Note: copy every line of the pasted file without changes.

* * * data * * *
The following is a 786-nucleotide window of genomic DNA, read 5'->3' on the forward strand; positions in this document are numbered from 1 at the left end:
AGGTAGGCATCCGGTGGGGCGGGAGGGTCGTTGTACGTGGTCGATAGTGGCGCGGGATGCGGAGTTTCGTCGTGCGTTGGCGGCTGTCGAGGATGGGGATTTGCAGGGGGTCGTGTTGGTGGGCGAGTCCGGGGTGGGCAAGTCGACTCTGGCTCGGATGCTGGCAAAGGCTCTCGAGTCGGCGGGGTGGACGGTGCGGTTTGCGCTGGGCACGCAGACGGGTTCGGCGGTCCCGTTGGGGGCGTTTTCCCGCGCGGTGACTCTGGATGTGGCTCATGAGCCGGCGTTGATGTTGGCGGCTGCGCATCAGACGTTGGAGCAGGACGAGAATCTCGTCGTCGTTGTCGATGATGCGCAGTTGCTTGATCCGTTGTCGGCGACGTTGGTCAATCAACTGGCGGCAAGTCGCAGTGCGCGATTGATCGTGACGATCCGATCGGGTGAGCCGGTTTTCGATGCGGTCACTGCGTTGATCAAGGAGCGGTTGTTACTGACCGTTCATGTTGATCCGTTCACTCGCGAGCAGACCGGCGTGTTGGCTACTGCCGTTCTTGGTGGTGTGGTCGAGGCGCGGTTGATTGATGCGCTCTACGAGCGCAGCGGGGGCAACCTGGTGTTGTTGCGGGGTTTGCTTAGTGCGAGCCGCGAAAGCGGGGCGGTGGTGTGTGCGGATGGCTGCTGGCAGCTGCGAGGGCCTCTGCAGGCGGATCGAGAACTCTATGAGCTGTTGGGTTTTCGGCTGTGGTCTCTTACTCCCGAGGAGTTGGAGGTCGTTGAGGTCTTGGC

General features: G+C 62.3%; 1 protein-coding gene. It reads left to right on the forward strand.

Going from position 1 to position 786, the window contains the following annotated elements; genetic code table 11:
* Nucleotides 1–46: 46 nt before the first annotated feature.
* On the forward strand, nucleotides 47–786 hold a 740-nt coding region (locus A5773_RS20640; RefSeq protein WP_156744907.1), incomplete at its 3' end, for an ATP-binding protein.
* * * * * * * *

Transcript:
The following is a 786-nucleotide window of genomic DNA, read 5'->3' on the forward strand; positions in this document are numbered from 1 at the left end:
AGGTAGGCATCCGGTGGGGCGGGAGGGTCGTTGTACGTGGTCGATAGTGGCGCGGGATGCGGAGTTTCGTCGTGCGTTGGCGGCTGTCGAGGATGGGGATTTGCAGGGGGTCGTGTTGGTGGGCGAGTCCGGGGTGGGCAAGTCGACTCTGGCTCGGATGCTGGCAAAGGCTCTCGAGTCGGCGGGGTGGACGGTGCGGTTTGCGCTGGGCACGCAGACGGGTTCGGCGGTCCCGTTGGGGGCGTTTTCCCGCGCGGTGACTCTGGATGTGGCTCATGAGCCGGCGTTGATGTTGGCGGCTGCGCATCAGACGTTGGAGCAGGACGAGAATCTCGTCGTCGTTGTCGATGATGCGCAGTTGCTTGATCCGTTGTCGGCGACGTTGGTCAATCAACTGGCGGCAAGTCGCAGTGCGCGATTGATCGTGACGATCCGATCGGGTGAGCCGGTTTTCGATGCGGTCACTGCGTTGATCAAGGAGCGGTTGTTACTGACCGTTCATGTTGATCCGTTCACTCGCGAGCAGACCGGCGTGTTGGCTACTGCCGTTCTTGGTGGTGTGGTCGAGGCGCGGTTGATTGATGCGCTCTACGAGCGCAGCGGGGGCAACCTGGTGTTGTTGCGGGGTTTGCTTAGTGCGAGCCGCGAAAGCGGGGCGGTGGTGTGTGCGGATGGCTGCTGGCAGCTGCGAGGGCCTCTGCAGGCGGATCGAGAACTCTATGAGCTGTTGGGTTTTCGGCTGTGGTCTCTTACTCCCGAGGAGTTGGAGGTCGTTGAGGTCTTGGC

General features: G+C 62.3%; 1 protein-coding gene. It reads left to right on the forward strand.

Going from position 1 to position 786, the window contains the following annotated elements; genetic code table 11:
* Nucleotides 1–46: 46 nt before the first annotated feature.
* On the forward strand, nucleotides 47–786 hold a 740-nt coding region (locus A5773_RS20640; RefSeq protein WP_156744907.1), incomplete at its 3' end, for an ATP-binding protein.